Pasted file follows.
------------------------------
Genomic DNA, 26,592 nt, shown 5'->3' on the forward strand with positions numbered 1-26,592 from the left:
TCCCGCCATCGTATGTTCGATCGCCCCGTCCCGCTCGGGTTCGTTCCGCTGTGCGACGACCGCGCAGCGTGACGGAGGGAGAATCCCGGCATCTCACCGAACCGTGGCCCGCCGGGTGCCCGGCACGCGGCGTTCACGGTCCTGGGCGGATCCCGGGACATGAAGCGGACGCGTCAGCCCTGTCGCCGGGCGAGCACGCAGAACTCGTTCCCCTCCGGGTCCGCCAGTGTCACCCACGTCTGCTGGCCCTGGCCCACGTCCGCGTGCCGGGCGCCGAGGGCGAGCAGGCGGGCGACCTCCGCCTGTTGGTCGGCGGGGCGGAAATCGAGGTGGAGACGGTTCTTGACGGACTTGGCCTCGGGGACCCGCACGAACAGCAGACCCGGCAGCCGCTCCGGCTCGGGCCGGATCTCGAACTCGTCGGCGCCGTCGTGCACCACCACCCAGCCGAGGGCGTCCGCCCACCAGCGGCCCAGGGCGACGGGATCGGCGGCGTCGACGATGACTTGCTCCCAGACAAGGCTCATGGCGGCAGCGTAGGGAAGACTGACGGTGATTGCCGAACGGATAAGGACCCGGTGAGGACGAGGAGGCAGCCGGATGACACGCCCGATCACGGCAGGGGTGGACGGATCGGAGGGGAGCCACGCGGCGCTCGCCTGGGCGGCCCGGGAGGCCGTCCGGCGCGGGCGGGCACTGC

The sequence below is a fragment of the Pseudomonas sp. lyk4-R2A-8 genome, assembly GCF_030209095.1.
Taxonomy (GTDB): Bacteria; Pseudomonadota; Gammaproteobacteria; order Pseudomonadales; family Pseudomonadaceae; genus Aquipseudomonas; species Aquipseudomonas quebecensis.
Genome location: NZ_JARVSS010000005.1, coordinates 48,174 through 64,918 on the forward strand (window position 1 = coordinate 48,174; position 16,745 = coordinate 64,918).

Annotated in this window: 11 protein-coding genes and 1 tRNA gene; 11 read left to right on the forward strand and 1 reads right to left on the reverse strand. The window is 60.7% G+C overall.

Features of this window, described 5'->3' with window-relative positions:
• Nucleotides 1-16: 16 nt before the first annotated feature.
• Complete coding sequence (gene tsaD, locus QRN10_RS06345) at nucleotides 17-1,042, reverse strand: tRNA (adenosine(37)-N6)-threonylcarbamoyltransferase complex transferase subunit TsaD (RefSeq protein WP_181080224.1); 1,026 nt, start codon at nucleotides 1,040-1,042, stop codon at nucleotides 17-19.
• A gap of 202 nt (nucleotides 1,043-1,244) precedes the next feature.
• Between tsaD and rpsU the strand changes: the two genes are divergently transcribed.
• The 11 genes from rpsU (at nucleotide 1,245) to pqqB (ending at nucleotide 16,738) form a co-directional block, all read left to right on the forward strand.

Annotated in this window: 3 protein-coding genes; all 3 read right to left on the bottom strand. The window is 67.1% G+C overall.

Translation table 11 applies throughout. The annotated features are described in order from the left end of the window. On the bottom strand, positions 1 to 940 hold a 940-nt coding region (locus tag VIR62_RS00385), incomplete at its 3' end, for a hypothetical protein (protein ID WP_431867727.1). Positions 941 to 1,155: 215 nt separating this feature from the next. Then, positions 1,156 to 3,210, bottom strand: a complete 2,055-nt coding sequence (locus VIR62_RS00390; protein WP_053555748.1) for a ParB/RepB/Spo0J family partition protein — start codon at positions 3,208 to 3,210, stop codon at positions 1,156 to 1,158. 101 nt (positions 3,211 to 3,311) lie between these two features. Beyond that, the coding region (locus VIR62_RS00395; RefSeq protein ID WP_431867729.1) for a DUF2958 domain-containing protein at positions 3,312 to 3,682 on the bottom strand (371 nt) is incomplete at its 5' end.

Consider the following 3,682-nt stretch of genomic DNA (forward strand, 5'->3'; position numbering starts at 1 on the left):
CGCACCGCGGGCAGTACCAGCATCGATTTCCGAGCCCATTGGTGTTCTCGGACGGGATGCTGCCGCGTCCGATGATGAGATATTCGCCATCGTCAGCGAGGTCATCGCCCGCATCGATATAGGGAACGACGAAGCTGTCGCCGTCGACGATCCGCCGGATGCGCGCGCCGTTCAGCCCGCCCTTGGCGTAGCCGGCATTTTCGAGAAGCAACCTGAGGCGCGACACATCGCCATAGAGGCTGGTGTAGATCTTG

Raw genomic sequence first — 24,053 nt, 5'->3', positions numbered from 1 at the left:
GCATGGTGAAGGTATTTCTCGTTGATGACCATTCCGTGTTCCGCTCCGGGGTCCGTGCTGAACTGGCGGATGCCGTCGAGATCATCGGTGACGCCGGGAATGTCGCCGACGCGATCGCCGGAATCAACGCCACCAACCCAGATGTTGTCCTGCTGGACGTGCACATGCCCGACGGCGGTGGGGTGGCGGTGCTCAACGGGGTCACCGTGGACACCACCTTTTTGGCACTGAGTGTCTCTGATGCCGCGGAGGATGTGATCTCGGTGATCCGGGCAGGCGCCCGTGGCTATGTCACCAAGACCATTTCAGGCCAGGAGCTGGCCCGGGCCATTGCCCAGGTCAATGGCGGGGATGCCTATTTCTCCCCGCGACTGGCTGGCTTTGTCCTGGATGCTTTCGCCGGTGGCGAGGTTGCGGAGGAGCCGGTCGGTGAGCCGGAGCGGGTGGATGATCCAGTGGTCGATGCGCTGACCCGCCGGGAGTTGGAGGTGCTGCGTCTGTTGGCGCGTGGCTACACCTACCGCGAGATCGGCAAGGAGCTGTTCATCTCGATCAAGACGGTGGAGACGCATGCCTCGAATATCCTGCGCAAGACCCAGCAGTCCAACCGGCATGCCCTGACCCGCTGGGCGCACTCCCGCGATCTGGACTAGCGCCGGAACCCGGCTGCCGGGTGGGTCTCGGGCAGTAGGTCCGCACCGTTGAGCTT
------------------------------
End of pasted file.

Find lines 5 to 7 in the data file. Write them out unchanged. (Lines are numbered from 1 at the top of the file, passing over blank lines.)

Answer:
Genome location: NZ_JARVSS010000005.1, coordinates 48,174 through 64,918 on the forward strand (window position 1 = coordinate 48,174; position 16,745 = coordinate 64,918).

Annotated in this window: 11 protein-coding genes and 1 tRNA gene; 11 read left to right on the forward strand and 1 reads right to left on the reverse strand. The window is 60.7% G+C overall.

Features of this window, described 5'->3' with window-relative positions: